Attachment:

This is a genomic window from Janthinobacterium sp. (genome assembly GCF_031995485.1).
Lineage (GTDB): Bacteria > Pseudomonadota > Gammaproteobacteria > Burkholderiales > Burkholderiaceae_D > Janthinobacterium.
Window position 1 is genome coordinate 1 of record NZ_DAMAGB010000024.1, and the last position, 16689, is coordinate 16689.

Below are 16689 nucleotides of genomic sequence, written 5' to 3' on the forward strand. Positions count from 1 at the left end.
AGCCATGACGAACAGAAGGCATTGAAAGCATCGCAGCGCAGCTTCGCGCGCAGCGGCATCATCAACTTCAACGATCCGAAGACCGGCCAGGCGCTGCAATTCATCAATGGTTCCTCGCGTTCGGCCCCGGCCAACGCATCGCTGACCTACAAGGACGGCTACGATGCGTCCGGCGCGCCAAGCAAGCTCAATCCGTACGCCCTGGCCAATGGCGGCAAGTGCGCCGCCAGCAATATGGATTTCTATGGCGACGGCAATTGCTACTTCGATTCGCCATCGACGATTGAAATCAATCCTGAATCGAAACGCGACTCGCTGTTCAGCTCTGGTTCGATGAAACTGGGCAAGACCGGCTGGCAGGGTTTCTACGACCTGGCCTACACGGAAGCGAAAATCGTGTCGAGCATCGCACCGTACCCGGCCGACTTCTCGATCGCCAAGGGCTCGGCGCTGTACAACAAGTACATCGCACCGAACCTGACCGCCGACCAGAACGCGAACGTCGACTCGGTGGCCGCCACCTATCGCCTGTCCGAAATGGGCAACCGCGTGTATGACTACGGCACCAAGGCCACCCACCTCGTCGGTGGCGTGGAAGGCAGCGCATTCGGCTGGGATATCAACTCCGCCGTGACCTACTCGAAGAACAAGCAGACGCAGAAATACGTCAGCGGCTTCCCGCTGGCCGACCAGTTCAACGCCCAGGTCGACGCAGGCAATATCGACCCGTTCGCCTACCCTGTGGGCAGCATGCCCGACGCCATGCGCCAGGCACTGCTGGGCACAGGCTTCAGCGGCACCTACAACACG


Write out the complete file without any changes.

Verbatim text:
This is a genomic window from Janthinobacterium sp. (genome assembly GCF_031995485.1).
Lineage (GTDB): Bacteria > Pseudomonadota > Gammaproteobacteria > Burkholderiales > Burkholderiaceae_D > Janthinobacterium.
Window position 1 is genome coordinate 1 of record NZ_DAMAGB010000024.1, and the last position, 16689, is coordinate 16689.

Below are 16689 nucleotides of genomic sequence, written 5' to 3' on the forward strand. Positions count from 1 at the left end.
AGCCATGACGAACAGAAGGCATTGAAAGCATCGCAGCGCAGCTTCGCGCGCAGCGGCATCATCAACTTCAACGATCCGAAGACCGGCCAGGCGCTGCAATTCATCAATGGTTCCTCGCGTTCGGCCCCGGCCAACGCATCGCTGACCTACAAGGACGGCTACGATGCGTCCGGCGCGCCAAGCAAGCTCAATCCGTACGCCCTGGCCAATGGCGGCAAGTGCGCCGCCAGCAATATGGATTTCTATGGCGACGGCAATTGCTACTTCGATTCGCCATCGACGATTGAAATCAATCCTGAATCGAAACGCGACTCGCTGTTCAGCTCTGGTTCGATGAAACTGGGCAAGACCGGCTGGCAGGGTTTCTACGACCTGGCCTACACGGAAGCGAAAATCGTGTCGAGCATCGCACCGTACCCGGCCGACTTCTCGATCGCCAAGGGCTCGGCGCTGTACAACAAGTACATCGCACCGAACCTGACCGCCGACCAGAACGCGAACGTCGACTCGGTGGCCGCCACCTATCGCCTGTCCGAAATGGGCAACCGCGTGTATGACTACGGCACCAAGGCCACCCACCTCGTCGGTGGCGTGGAAGGCAGCGCATTCGGCTGGGATATCAACTCCGCCGTGACCTACTCGAAGAACAAGCAGACGCAGAAATACGTCAGCGGCTTCCCGCTGGCCGACCAGTTCAACGCCCAGGTCGACGCAGGCAATATCGACCCGTTCGCCTACCCTGTGGGCAGCATGCCCGACGCCATGCGCCAGGCACTGCTGGGCACAGGCTTCAGCGGCACCTACAACACG